I’m not an incredibly mystical-thinking person. I don’t look for meaning in places it doesn’t really exist, and I try not to give magical attributes to every circumstance. But life seems to be working in weird ways for me recently.
First was the episode with the mammogram. The bad news/good news thing.
Next was our trip. There we were, splashing in warm Caribbean waters and soaking up more sun than should be legally allowed in February, when the call came: my husband’s father had passed away. It happened to be the same day as my oldest daughter’s 18th birthday, so as we were preparing to celebrate the life of one family member, we were mourning the loss of another.
I’ve tried to figure out how to make sense of all these events coming one on top of the other. More than that, I’ve tried to figure out how to make sense of all the emotional upheaval that they cause for me. In years past I would have cried my eyes out to a girlfriend, maybe had too much wine to drink, then spent days with an emotional (and maybe physical) hang-over wondering why I felt so terrible.
I try to approach things somewhat differently now. I can’t afford to allow my emotions to control me, to be in charge of my decisions, or to direct my actions.
The ancient Greeks had a philosophy known as Stoicism. As with many things from our ancient relatives, we’ve twisted the meaning of this word into something that we can use to suit our own purposes (see my previous post on Turning the Other Cheek). For the Greeks, Stoicism was a philosophy that sought equilibrium and taught that harmony was achieved by bringing one’s self into balance with the universe. Thus, if the universe presents something joyful, you don’t allow the joy to become too great, and if the universe presents something sad, you don’t allow the sadness to become too great. Today, of course, if we call someone “stoic” we mean that they express no emotion at all. The Greek stoic expressed a full range of emotions, but they were tempered to keep him or her in balance with the universe. Tilting too far one way or the other meant falling out of balance.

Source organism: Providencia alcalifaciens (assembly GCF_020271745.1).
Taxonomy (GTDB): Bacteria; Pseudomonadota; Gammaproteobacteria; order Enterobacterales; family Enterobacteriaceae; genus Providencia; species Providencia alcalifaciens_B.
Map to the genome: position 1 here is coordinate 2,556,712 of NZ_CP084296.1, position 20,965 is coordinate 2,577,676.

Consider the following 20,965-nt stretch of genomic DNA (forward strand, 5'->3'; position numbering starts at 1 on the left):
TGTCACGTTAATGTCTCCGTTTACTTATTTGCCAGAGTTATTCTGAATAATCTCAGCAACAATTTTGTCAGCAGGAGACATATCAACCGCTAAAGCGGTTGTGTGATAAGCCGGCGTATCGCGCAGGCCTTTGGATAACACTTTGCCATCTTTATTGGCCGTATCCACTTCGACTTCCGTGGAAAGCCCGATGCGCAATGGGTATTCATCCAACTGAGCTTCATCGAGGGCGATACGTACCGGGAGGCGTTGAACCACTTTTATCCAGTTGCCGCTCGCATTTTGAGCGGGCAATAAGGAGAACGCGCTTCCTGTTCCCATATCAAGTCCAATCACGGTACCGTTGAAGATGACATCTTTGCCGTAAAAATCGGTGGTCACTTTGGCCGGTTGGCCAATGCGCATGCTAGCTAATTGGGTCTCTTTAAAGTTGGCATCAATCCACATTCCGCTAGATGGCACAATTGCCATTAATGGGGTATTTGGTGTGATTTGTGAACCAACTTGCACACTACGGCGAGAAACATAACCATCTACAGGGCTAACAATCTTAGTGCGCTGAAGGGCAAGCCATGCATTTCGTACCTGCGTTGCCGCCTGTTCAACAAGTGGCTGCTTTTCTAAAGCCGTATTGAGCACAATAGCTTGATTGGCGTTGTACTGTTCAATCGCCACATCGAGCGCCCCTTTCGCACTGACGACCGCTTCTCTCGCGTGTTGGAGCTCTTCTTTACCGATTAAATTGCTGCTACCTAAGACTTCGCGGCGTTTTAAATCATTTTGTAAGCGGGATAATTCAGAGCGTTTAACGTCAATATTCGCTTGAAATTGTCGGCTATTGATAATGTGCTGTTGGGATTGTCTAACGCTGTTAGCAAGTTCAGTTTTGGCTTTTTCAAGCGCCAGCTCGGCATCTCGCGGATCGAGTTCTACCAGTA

The great enjoyment I had on my trip, celebrating with my family and enjoying their company was tempered by the realization that life is a cycle, and at some point that cycle draws to a close – at least in this dimension. It is this dichotomy of joy and sadness, of pleasure that bumps up against discomfort, that the ancient Stoics sought to embrace and find peace with.
I find a great deal of peace with this system of thought as well. My own personal struggles with emotional overload seem less daunting, less threatening when I view the ups and downs that life hands me with an eye for balancing myself with the universe. My sadness is still present, but so is my pleasure, and I find comfort in them both because they are real, they are part of me, and they remind me that life is about the experiencing.
I don’t have this down to a science yet. I don’t know that I ever will. But for now, it’s working, and it feels right. And it beats the heck out of the bi-polar swings through mania and depression that I’ve endured in the past.
We’ll bid our final farewells to my father-in-law on the 16th, and we’ll prepare to move forward with one less loved one in our presence. For now, we are busy preparing the final service, looking out for my mother-in-law, and taking a few extra moments each day to tell those we love how important they are to us.